1. Reviewer #2 (Public Review):

    In this manuscript, McLeod and Gandon present a thorough mathematical modeling framework to describe the evolution of multi-drug resistance (MDR) in microbial populations. By expressing the model in terms of linkage disequilibrium, the equations take on a form that make it easier to identify the key drivers of MDR evolution and propagation. This work helps to unify and generalize previous studies and constitutes an important advance in our understanding of microbial population dynamics.

    Read the original source
    Was this evaluation helpful?
  2. Reviewer #1 (Public Review):

    In this manuscript, McLeod and Gandon propose a framework for understanding multidrug resistance (MDR) evolution in a structured population in terms of linkage disequilibrium (LD) dynamics, and apply this framework to three concrete examples of MDR evolution. I was asked to evaluate this manuscript, as well as the authors' response to comments from previous reviewers. My expertise is in epidemiological modelling of antibiotic resistance; I am not hugely familiar with population genetics.

    Overall, I think the authors address an important and interesting question, and I think the approach has the potential to generate valuable insights. I also think the authors addressed the previous reviewers' comments well. However, I have substantial concerns about the modelling framework and the interpretation of the results. In particular: i) there are some problems with the interpretation that LD arises from variation in susceptible density; ii) presenting these results as a re-interpretation and generalisation of Lehtinen et al. 2019 is incorrect; and iii) the modelling of additive transmission costs needs further thought/explanation.

    1. Interpretation of results and re-interpretation of Lehtinen et al. 2019.

      The authors present their results as a generalisation of the effect observed in Lehtinen et al. 2019. Both models show that variation in the strength of selection for resistance between populations can give rise to LD in a model of multiple resistances. In Lehtinen et al., this variation in selection is attributed to variation in clearance rate. The authors re-interpreting the effect as arising from variation in susceptible density instead. This re-interpretation is incorrect: the change in how costs of resistance are modelled (additive here, multiplicative in Lehtinen et al.) changes the evolutionary dynamics, so the two models capture different evolutionary effects. (See points 2 and 3 for further discussion of additive vs multiplicative costs).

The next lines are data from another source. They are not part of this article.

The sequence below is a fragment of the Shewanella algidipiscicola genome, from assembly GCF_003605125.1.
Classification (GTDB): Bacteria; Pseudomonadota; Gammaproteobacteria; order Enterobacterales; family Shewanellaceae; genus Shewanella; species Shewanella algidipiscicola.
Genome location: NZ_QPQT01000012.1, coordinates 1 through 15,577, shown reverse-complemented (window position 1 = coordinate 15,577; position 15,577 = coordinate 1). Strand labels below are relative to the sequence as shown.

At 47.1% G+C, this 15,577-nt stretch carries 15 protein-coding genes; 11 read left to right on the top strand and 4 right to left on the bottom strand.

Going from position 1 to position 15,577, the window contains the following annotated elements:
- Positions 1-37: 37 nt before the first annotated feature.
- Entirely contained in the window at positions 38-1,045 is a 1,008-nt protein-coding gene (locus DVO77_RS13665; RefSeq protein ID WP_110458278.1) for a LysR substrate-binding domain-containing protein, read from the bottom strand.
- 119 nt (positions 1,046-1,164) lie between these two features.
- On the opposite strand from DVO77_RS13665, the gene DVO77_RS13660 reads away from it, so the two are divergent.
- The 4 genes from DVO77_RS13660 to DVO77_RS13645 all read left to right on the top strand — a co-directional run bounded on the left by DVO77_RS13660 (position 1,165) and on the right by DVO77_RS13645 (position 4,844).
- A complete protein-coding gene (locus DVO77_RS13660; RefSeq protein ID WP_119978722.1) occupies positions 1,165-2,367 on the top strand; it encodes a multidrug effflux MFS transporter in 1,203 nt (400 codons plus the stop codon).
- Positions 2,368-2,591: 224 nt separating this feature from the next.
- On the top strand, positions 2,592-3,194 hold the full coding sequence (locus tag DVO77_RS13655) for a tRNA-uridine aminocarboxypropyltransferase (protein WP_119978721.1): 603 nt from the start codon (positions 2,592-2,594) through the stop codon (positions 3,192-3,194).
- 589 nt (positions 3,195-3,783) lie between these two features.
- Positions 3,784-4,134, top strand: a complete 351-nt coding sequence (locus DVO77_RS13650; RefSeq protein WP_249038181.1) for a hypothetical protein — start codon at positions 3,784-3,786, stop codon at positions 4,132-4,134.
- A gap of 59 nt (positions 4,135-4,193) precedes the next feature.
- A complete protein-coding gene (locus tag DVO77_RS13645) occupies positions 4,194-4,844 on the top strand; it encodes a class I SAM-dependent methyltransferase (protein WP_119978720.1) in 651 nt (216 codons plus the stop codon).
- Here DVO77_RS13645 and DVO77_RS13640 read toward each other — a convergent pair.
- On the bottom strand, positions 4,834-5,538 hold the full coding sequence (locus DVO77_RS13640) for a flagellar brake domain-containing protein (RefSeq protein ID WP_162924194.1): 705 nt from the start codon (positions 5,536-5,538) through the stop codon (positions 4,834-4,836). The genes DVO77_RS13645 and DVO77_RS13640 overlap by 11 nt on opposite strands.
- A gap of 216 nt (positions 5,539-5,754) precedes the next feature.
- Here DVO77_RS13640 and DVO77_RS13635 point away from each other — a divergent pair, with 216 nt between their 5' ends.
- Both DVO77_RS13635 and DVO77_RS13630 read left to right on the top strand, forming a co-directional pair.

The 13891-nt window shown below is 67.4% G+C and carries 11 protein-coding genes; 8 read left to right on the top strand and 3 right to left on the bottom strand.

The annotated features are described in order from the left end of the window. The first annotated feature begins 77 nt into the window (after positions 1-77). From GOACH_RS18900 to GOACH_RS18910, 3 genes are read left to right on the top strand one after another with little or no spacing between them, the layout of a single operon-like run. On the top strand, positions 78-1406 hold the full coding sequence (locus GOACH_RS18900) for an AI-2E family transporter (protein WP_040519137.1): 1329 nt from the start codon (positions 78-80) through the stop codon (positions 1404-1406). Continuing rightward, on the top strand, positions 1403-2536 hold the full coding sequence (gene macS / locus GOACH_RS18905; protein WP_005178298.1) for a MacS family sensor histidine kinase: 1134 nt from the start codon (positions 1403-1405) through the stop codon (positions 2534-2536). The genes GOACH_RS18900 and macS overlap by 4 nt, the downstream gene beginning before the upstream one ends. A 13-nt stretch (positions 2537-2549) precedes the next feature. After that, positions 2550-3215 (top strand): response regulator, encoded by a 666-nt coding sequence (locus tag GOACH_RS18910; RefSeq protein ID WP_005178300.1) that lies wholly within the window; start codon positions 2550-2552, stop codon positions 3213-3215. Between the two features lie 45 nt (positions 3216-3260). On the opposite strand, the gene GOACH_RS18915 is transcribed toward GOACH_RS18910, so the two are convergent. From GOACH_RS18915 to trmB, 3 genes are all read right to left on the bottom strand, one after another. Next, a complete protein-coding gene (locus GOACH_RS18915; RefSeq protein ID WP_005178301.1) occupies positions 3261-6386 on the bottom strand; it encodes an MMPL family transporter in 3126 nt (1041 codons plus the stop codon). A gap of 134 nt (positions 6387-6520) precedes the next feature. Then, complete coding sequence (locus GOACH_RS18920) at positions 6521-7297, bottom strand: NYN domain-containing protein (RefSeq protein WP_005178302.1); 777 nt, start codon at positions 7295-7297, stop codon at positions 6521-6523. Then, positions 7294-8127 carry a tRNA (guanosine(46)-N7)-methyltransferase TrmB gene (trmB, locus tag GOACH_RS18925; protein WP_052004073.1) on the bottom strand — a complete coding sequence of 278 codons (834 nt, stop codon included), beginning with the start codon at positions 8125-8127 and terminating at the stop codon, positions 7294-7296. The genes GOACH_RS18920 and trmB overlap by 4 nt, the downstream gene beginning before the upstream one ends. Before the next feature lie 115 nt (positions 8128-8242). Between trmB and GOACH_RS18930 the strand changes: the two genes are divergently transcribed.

One way to see this is to consider a simple model of single resistance as presented in Lehtinen et al. eqn 1, in which resistance is selected for when: B_r/a_r > B_s/(a_s + tau), where "B" is the transmission rate, "a" the clearance rate and tau the treatment rate. Re-arranging for tau shows how the threshold of selection for resistance depends on the strain's properties (B and a) under different assumptions about cost. With an additive cost in transmission (i.e. B_r = B_s - c), this threshold depends on both transmission rate and clearance rate, predicting LD if populations vary in either transmissibility or duration of carriage. With an additive cost in clearance, this threshold is independent of the strain's properties, predicting no LD. These are precisely the results the authors describe lines 268-277 and Figure 3.

      However, if the costs are multiplicative, this threshold depends on clearance rate only, whether costs are modelled as part of clearance or transmission rate. This is why the model in Lehtinen et al. 2019 predicts LD when populations vary in duration of carriage, even when there is no transmission cost. The author's re-interpretation of the effect in Lehtinen et al. as arising from variation in the density of susceptibles, contingent on an explicit transmission cost, is therefore not correct. More generally, representing one model as a generalisation of the other is misleading.